Multi-sectoral guidelines to tackle third-party violence and harassment related to work
Eight European Sectoral Social Partners; HOSPEEM, CEMR, CoESS, EFEE, EuroCommerce, EPSU, UNI Europa and ETUCE reached an agreement on a set of “Multi-sectoral Guidelines to Tackle Third-Party Violence and Harassment related to Work” on 16 July 2010.
The social partners from Central Government Administration (Trade Union’s National and European Delegation – TUNED and European Public Administration Employers – EUPAE) added their signatures to the Multisectoral Guidelines on 17 December 2018, at the Liaison Forum in Brussels. Find the press release here
The aim of the Guidelines is to ensure that that each workplace has a results-oriented policy which addresses the issue of third-party violence. The Guidelines set out the practical steps that can be taken by employers, workers and their representatives /trade unions to reduce, prevent and mitigate problems. The steps reflect the best practices developed in our sectors and they can be complemented by more specific and/or additional measures.
According to EU and national law, both employers and workers have obligations in the field of health and safety. Although, the duty to ensure the health and safety of workers in every aspect related to the work lies with the employer, the employees also have a responsibility to take care, as far as possible, of their own health and safety and that of other persons affected by their actions at work, in accordance with their training and the instructions given by their employer. Employers also have an obligation to consult workers and/or their representatives and allow them to take part on all questions relating to health and safety at work. This reflects awareness that, in practice, a joint approach to health and safety is the most successful.
The signatory social partners from the local and regional governments, healthcare, commerce, private security and education sectors are increasingly concerned about the impact of third-party violence on employees because it not only undermines an individual’s health and dignity, but also has a very real economic impact in terms of absence from the workplace, morale and staff turnover. Third party-violence can also create an environment that is unsafe and even frightening to the public and service users and therefore has a wide negative social impact.
Work-related third-party violence and harassment can take many forms. It could:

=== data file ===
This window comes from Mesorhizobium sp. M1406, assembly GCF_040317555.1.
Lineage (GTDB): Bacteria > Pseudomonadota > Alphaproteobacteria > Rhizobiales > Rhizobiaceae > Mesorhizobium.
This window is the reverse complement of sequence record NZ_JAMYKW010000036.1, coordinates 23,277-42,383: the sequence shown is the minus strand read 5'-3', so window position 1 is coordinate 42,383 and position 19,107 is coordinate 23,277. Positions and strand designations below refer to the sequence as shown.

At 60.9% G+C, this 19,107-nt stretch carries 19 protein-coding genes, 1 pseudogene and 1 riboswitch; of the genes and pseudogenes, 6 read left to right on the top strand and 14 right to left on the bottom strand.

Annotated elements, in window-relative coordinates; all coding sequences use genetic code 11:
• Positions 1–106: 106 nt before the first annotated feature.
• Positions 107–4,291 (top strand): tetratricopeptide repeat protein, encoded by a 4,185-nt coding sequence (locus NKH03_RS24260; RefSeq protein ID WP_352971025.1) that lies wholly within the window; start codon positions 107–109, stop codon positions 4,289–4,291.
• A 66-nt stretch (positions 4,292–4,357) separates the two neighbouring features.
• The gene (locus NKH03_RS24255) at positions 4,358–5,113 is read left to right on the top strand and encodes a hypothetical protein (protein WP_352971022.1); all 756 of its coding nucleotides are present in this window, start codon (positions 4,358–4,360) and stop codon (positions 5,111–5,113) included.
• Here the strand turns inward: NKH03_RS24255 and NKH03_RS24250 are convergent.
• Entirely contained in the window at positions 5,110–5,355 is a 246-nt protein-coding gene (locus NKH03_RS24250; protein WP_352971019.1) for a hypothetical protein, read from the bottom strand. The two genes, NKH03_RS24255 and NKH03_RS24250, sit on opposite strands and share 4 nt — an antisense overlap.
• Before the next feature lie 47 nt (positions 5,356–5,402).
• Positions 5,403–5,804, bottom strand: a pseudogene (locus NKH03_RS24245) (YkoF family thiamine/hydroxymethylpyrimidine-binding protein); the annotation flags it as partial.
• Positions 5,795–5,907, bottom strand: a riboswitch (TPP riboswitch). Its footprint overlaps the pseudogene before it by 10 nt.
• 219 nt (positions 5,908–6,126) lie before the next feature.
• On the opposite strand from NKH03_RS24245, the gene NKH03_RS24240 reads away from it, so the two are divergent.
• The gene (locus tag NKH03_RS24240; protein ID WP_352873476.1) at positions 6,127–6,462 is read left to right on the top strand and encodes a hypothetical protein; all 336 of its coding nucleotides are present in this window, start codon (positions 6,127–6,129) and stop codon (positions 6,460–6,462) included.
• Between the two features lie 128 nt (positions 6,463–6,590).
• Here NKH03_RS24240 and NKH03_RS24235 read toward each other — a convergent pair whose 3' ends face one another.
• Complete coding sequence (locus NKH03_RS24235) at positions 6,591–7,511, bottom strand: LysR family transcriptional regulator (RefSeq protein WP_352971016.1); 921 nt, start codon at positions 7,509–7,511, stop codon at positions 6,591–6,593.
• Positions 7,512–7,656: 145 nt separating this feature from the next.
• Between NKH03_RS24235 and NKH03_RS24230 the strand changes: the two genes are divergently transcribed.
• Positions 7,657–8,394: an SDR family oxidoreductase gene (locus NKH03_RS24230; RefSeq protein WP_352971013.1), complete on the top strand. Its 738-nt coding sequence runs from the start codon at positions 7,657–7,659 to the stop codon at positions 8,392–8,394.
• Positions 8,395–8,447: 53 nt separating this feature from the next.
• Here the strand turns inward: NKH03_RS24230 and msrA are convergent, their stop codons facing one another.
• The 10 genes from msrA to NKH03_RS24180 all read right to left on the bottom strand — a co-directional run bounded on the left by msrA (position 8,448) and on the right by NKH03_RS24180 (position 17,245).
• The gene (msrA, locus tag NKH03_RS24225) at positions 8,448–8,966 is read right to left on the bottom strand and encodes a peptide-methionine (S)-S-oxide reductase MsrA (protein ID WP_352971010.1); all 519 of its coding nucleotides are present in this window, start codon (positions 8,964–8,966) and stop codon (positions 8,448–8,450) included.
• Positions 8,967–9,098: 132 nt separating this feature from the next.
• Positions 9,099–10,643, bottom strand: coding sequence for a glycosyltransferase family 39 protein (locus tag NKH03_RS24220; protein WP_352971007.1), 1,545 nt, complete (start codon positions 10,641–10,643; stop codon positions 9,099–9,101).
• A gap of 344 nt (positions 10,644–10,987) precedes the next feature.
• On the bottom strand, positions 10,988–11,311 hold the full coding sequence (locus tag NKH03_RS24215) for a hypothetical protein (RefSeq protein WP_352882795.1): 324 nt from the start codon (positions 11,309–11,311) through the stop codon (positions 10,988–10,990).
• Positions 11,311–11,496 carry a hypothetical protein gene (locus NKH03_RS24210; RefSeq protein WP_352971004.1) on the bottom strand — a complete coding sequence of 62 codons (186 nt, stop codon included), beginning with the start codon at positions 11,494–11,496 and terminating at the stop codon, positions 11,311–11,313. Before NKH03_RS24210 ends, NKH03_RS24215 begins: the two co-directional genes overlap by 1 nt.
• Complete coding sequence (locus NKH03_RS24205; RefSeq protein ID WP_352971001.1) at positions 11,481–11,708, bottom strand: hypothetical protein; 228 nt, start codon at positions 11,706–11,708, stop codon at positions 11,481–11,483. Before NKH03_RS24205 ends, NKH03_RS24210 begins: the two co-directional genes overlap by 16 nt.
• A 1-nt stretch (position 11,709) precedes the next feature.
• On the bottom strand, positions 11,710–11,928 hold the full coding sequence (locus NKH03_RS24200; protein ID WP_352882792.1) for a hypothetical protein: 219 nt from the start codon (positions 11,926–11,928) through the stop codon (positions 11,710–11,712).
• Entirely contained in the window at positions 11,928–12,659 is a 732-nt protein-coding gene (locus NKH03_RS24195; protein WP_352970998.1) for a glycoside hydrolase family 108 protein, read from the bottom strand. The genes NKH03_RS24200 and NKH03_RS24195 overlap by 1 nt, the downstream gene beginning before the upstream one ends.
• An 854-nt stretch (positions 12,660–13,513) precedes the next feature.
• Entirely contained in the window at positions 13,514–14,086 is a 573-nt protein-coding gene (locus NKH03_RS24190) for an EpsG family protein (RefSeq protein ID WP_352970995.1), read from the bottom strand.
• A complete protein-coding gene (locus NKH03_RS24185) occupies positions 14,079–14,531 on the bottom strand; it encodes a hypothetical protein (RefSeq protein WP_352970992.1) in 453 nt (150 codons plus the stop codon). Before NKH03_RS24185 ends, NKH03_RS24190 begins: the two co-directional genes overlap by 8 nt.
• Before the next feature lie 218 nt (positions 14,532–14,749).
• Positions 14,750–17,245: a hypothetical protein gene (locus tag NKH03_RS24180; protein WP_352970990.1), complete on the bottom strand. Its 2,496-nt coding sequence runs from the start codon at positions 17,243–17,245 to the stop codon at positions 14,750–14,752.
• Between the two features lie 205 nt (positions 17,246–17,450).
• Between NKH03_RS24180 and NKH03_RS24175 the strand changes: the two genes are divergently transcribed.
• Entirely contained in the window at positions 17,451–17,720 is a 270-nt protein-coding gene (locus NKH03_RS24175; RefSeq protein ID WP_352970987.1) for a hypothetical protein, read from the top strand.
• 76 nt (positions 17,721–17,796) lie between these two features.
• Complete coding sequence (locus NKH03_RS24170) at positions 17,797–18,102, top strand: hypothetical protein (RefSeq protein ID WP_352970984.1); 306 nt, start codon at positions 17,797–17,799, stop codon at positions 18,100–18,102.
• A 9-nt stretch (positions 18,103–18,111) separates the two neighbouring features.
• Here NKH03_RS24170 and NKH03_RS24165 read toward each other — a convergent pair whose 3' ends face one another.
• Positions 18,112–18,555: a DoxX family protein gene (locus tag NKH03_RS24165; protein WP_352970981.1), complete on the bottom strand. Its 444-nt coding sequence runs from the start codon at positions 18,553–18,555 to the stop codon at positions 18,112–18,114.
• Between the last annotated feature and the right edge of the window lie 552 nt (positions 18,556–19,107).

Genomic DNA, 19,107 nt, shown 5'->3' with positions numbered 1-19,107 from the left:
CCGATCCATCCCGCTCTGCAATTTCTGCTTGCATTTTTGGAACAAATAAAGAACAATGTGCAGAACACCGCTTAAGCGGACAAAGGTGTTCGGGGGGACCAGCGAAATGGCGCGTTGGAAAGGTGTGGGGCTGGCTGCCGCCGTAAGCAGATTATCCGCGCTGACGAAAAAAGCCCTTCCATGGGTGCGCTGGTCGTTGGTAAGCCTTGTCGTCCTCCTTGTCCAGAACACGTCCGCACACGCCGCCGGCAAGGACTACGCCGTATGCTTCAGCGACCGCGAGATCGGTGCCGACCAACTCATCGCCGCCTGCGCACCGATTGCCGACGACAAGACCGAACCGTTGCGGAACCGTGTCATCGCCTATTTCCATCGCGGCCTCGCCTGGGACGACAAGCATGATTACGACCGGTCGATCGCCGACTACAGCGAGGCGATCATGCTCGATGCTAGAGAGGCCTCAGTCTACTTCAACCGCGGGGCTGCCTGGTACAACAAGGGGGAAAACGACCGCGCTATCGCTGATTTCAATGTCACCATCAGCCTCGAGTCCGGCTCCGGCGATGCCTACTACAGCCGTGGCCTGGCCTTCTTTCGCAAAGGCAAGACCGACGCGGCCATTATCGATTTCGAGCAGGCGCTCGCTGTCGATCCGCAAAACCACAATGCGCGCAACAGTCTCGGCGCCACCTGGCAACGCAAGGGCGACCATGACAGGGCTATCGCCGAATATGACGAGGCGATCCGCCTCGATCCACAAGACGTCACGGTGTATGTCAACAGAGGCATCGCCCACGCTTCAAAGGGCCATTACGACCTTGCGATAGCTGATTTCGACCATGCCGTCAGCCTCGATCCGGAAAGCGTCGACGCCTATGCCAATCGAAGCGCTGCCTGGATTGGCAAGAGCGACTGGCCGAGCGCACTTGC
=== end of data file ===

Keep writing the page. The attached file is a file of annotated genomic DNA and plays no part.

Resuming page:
a) Be physical, psychological, verbal and/or sexual b) Be one-off incidents or more systematic patterns of behaviour, by an individual or group c) Originate from the actions or behaviour of clients, customers, patients, service users, pupils or parents, members of the public, or of the service provider d) Range from cases of disrespect to more serious threats and physical assault; e) Be caused by mental health problems and/or motivated by emotional reasons, personal dislike, prejudices on grounds of gender, racial/ethnic origin, religion and belief, disability, age, sexual orientation or body image. f) Constitute criminal offences aimed at the employee and his/her reputation or the property of the employer or client which may be organised or opportunistic and which require the intervention of public authorities g) Deeply affect the personality, dignity and integrity of the victims h) Occur at the work place, in the public space or in a private environment and is work related. i) Occur as cyber-bullying/cyber-harassment through a wide range of information and communication technologies (ICT).
The issue of third party violence is sufficiently distinct from the question of violence and harassment (among colleagues) in the workplace, and sufficiently significant in terms of its impact on the health and safety of workers and its economic impact to warrant a distinctive approach.
Although there are sectoral and organisational differences with regard to third-party violence faced by workers in different occupations and workplaces, the key elements of good practice and steps to tackle it are common to all working environments. These elements are: a partnership approach; clear definitions; prevention through risk assessment, awareness raising, training; clear reporting and follow-up; and appropriate evaluation.
With the support of the European Commission the multi-sectoral social partners organized two major conferences in Brussels on 14 March 2008 and 22 October 2009 at which the employers’ and trade unions’ research into third-party violence was presented along with case studies and joint conclusions. These Guidelines build on these initiatives. They complement the cross-sectoral Framework Agreement on Harassment and Violence at Work of 26 April 2007. The way in which particular services are organised and provided reflects national, regional and local circumstances. Where social partners are already implementing the measures set out in these Guidelines the main action to take will be to report on progress made.
The multi-sectoral social partners recognize that the employers and workers have professional, ethical and legal obligations to third parties as well as to each other.